I consider myself lucky, because coming out didn’t ruin anything in my life. Thanks to the support I got from my environment I was able to handle the topic with such confidence, it was never a question if I should express myself freely at my workplace.
When I was younger, I used to be much more aggressive about this, turning to people with much less empathy. I wasn’t willing to consider that not everyone can understand and support the LGBTQ+ community instantly. As time went by and I met more and more different people, I started to realize that my situation is a privileged one, which even others might benefit from.
When it comes to defining it I say I am an activist in my own personal environment, trying to form people’s opinions in my own little ways. I don’t use big words or science to prove myself, I’m just not being secretive about who I am. Those who know LGBT people personally are more likely to support their equality, because people fear what they don’t know. By the way, the statistics say that in Hungary only 14% of the population knows that their acquaintances might be lesbian, gay or bisexual. (source: Budapest Pride)
However, the workplace could be an ideal space we can use to change the statistics.
It’s where above all, we are judged by our qualities and performance. Who we are as people only comes in second place. So first we have to prove ourselves by doing our job, what we do after work only comes afterwards.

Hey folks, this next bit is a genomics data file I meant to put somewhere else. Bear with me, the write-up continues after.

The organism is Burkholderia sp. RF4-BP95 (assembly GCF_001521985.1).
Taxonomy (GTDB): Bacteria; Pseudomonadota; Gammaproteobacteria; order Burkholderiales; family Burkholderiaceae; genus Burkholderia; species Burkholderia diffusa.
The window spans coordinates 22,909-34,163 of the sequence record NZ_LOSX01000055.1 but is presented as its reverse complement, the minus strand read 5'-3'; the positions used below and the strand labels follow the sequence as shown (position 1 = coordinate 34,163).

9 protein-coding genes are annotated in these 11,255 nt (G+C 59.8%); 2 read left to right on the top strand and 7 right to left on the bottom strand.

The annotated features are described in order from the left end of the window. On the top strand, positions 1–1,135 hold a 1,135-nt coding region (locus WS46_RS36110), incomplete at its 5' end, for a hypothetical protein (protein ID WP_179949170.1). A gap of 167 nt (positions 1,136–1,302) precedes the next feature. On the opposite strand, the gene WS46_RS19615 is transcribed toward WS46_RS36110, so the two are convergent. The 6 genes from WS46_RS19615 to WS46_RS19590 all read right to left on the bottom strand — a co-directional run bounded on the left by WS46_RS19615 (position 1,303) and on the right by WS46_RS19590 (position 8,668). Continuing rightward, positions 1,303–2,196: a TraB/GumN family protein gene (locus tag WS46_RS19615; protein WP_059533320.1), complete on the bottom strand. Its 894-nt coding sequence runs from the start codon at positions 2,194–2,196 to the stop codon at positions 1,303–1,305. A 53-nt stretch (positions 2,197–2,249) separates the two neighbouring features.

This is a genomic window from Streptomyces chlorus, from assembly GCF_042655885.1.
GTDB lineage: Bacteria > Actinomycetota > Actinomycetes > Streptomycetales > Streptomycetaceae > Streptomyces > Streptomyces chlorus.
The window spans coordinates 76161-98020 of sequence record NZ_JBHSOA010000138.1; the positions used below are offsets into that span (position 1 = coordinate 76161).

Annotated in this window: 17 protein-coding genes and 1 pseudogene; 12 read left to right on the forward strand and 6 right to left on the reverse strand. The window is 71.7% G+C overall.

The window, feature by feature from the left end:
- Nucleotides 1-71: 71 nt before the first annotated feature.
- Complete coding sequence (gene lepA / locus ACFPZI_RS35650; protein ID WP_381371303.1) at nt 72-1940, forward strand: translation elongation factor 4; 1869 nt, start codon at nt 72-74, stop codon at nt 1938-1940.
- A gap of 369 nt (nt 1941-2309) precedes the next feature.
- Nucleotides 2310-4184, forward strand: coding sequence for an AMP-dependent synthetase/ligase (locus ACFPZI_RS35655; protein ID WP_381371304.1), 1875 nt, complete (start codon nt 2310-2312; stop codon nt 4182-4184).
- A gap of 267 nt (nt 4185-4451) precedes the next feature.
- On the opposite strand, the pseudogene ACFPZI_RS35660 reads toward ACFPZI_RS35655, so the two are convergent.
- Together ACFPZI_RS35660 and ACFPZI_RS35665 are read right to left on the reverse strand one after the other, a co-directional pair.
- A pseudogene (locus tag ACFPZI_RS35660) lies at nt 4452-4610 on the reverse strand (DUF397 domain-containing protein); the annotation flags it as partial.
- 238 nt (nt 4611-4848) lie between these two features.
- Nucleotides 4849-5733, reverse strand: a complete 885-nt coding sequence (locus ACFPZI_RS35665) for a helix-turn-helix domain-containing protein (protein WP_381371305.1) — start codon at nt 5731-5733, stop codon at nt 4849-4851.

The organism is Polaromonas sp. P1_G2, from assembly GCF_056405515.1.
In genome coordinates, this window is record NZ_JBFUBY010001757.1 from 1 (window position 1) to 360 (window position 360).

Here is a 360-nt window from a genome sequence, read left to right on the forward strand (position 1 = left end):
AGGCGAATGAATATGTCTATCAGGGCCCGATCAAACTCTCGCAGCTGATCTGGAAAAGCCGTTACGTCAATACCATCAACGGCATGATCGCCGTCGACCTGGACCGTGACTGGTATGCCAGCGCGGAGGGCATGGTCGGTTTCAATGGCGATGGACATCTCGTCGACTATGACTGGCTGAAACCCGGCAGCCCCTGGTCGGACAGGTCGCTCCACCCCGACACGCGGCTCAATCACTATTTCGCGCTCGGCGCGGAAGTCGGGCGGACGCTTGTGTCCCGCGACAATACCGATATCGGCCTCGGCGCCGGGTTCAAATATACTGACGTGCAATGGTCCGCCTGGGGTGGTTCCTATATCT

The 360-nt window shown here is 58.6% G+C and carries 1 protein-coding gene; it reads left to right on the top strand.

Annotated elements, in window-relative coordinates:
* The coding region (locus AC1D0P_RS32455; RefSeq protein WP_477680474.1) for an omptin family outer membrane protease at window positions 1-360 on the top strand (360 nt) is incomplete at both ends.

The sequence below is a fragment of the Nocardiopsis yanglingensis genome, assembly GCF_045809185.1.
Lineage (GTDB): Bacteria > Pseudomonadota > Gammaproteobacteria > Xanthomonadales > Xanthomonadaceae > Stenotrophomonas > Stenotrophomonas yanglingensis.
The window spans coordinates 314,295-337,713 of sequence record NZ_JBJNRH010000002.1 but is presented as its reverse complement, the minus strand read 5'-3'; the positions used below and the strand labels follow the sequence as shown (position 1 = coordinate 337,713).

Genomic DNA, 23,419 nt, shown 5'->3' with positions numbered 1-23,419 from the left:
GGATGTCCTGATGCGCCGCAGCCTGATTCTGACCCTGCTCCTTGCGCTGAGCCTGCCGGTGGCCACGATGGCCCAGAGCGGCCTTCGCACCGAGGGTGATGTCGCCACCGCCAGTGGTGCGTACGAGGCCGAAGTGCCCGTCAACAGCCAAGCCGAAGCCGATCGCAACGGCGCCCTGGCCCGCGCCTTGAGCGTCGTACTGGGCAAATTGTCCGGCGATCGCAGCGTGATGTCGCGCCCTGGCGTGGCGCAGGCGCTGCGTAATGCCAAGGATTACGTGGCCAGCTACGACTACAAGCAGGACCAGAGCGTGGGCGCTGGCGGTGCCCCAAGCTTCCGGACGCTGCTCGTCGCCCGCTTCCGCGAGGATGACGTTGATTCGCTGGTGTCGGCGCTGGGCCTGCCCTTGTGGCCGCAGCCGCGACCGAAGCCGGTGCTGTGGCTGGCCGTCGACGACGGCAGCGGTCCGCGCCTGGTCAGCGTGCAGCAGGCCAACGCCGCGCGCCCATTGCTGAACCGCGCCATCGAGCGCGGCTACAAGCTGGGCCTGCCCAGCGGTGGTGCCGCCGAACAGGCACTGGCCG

My personal experience and point of view comes from the fact that the sector I work for is kind of liberal. I currently work for a multinational corporation, doing marketing, communication and advertising, so people around me are diverse in many senses. We are different age, we all come from different backgrounds, with different values at the company.
When I came to work here, I swore to myself that I wouldn’t be so aggressive. It took a couple months of being part of the team until I started dropping hints and words here and there in conversations. Instead of saying “my ex” I used “my ex girlfriend”. Instead of telling about my flatmate, I told them about my girlfriend, whom I lived with. These small things are what I use to make others feel like I’m not making a big confession, it’s just another part of me. Like I would tell that I have a dog or that I love Robert Merle’s books. Of course if anybody would like to talk about it in detail, I’m open to it, and after some time it becomes a part of our conversations naturally, I just don’t want to make them feel like this is something we HAVE TO discuss.
So this absolutely works for me and I don’t have to waste a second thought about whether I should say something out loud or what if somebody sees my computer screen or what kind of looks I get if I start talking about qLit publicly.
With my colleagues we respect each other’s work and private life as well, and I hope that the way they see me and our community can help some people start to change their way of thinking and maybe change the way the public sees us.
Agreeing with the words of Budapest Pride, I say: If you can come out, take the chance and be yourself! It helps the acceptance of the LGBTQ+ community more than you would think.
Translated by Éva Csermendy